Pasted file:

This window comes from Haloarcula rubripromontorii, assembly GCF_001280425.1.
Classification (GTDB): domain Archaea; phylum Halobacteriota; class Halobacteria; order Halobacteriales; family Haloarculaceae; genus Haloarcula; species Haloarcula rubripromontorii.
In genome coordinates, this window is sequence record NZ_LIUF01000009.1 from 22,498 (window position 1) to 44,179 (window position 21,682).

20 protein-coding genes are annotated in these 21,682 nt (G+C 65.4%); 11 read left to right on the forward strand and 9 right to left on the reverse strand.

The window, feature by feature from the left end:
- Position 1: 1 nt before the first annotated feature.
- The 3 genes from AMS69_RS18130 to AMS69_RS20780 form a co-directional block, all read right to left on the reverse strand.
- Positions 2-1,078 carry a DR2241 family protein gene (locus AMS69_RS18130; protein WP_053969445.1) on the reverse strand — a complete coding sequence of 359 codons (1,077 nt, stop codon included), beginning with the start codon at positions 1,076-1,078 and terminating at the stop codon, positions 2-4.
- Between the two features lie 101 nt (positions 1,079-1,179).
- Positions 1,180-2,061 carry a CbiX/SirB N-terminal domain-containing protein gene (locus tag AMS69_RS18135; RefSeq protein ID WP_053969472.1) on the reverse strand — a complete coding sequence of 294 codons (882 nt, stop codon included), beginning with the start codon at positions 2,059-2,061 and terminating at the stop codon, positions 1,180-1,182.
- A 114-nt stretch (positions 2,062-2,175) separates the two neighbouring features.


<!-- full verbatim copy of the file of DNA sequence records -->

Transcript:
This window comes from Haloarcula rubripromontorii, assembly GCF_001280425.1.
Classification (GTDB): domain Archaea; phylum Halobacteriota; class Halobacteria; order Halobacteriales; family Haloarculaceae; genus Haloarcula; species Haloarcula rubripromontorii.
In genome coordinates, this window is sequence record NZ_LIUF01000009.1 from 22,498 (window position 1) to 44,179 (window position 21,682).

20 protein-coding genes are annotated in these 21,682 nt (G+C 65.4%); 11 read left to right on the forward strand and 9 right to left on the reverse strand.

The window, feature by feature from the left end:
- Position 1: 1 nt before the first annotated feature.
- The 3 genes from AMS69_RS18130 to AMS69_RS20780 form a co-directional block, all read right to left on the reverse strand.
- Positions 2-1,078 carry a DR2241 family protein gene (locus AMS69_RS18130; protein WP_053969445.1) on the reverse strand — a complete coding sequence of 359 codons (1,077 nt, stop codon included), beginning with the start codon at positions 1,076-1,078 and terminating at the stop codon, positions 2-4.
- Between the two features lie 101 nt (positions 1,079-1,179).
- Positions 1,180-2,061 carry a CbiX/SirB N-terminal domain-containing protein gene (locus tag AMS69_RS18135; RefSeq protein ID WP_053969472.1) on the reverse strand — a complete coding sequence of 294 codons (882 nt, stop codon included), beginning with the start codon at positions 2,059-2,061 and terminating at the stop codon, positions 1,180-1,182.
- A 114-nt stretch (positions 2,062-2,175) separates the two neighbouring features.